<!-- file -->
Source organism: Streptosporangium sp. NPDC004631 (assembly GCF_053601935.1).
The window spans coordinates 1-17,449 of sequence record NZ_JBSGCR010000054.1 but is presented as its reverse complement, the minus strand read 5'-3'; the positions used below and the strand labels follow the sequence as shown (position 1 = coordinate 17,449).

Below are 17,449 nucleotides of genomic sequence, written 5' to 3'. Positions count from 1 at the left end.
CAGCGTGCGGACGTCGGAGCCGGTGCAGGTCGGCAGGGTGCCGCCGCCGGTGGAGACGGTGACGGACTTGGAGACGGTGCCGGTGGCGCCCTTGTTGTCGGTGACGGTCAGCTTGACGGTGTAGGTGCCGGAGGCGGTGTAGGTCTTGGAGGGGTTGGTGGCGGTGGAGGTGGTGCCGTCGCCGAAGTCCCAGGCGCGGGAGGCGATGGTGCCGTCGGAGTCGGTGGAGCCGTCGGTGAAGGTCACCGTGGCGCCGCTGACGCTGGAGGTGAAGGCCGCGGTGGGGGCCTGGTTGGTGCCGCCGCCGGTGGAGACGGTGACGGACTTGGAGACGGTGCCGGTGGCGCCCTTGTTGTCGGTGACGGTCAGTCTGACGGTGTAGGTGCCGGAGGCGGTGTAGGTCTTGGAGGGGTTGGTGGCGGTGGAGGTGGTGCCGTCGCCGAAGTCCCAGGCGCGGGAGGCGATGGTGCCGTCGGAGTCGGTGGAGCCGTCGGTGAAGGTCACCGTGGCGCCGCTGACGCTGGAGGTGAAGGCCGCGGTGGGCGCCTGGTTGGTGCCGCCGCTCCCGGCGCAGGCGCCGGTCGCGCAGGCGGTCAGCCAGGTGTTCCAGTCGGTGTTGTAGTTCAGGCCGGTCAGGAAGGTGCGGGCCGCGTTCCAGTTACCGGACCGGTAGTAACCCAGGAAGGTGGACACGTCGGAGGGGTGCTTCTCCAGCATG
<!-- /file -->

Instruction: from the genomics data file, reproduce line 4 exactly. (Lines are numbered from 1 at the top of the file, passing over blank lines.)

CAGCGTGCGGACGTCGGAGCCGGTGCAGGTCGGCAGGGTGCCGCCGCCGGTGGAGACGGTGACGGACTTGGAGACGGTGCCGGTGGCGCCCTTGTTGTCGGTGACGGTCAGCTTGACGGTGTAGGTGCCGGAGGCGGTGTAGGTCTTGGAGGGGTTGGTGGCGGTGGAGGTGGTGCCGTCGCCGAAGTCCCAGGCGCGGGAGGCGATGGTGCCGTCGGAGTCGGTGGAGCCGTCGGTGAAGGTCACCGTGGCGCCGCTGACGCTGGAGGTGAAGGCCGCGGTGGGGGCCTGGTTGGTGCCGCCGCCGGTGGAGACGGTGACGGACTTGGAGACGGTGCCGGTGGCGCCCTTGTTGTCGGTGACGGTCAGTCTGACGGTGTAGGTGCCGGAGGCGGTGTAGGTCTTGGAGGGGTTGGTGGCGGTGGAGGTGGTGCCGTCGCCGAAGTCCCAGGCGCGGGAGGCGATGGTGCCGTCGGAGTCGGTGGAGCCGTCGGTGAAGGTCACCGTGGCGCCGCTGACGCTGGAGGTGAAGGCCGCGGTGGGCGCCTGGTTGGTGCCGCCGCTCCCGGCGCAGGCGCCGGTCGCGCAGGCGGTCAGCCAGGTGTTCCAGTCGGTGTTGTAGTTCAGGCCGGTCAGGAAGGTGCGGGCCGCGTTCCAGTTACCGGACCGGTAGTAACCCAGGAAGGTGGACACGTCGGAGGGGTGCTTCTCCAGCATG